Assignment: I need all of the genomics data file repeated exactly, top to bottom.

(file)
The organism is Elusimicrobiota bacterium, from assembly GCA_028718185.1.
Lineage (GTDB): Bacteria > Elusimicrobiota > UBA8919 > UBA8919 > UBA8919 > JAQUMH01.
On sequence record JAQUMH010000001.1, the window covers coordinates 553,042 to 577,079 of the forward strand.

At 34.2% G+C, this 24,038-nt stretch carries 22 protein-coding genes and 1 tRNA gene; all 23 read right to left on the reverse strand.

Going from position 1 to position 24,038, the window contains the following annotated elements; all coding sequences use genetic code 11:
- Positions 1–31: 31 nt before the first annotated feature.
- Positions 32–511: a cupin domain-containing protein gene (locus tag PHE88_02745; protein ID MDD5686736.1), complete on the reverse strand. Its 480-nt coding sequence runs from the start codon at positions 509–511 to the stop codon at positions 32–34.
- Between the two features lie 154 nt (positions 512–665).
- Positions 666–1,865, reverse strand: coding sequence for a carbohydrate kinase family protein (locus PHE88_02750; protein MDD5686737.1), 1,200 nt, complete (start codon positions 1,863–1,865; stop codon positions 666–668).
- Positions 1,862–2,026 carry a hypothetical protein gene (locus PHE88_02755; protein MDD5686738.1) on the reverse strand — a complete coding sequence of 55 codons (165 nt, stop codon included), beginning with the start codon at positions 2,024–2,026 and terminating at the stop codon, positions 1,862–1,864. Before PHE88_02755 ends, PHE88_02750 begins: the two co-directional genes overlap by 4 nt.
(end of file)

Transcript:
The organism is Elusimicrobiota bacterium, from assembly GCA_028718185.1.
Lineage (GTDB): Bacteria > Elusimicrobiota > UBA8919 > UBA8919 > UBA8919 > JAQUMH01.
On sequence record JAQUMH010000001.1, the window covers coordinates 553,042 to 577,079 of the forward strand.

At 34.2% G+C, this 24,038-nt stretch carries 22 protein-coding genes and 1 tRNA gene; all 23 read right to left on the reverse strand.

Going from position 1 to position 24,038, the window contains the following annotated elements; all coding sequences use genetic code 11:
- Positions 1–31: 31 nt before the first annotated feature.
- Positions 32–511: a cupin domain-containing protein gene (locus tag PHE88_02745; protein ID MDD5686736.1), complete on the reverse strand. Its 480-nt coding sequence runs from the start codon at positions 509–511 to the stop codon at positions 32–34.
- Between the two features lie 154 nt (positions 512–665).
- Positions 666–1,865, reverse strand: coding sequence for a carbohydrate kinase family protein (locus PHE88_02750; protein MDD5686737.1), 1,200 nt, complete (start codon positions 1,863–1,865; stop codon positions 666–668).
- Positions 1,862–2,026 carry a hypothetical protein gene (locus PHE88_02755; protein MDD5686738.1) on the reverse strand — a complete coding sequence of 55 codons (165 nt, stop codon included), beginning with the start codon at positions 2,024–2,026 and terminating at the stop codon, positions 1,862–1,864. Before PHE88_02755 ends, PHE88_02750 begins: the two co-directional genes overlap by 4 nt.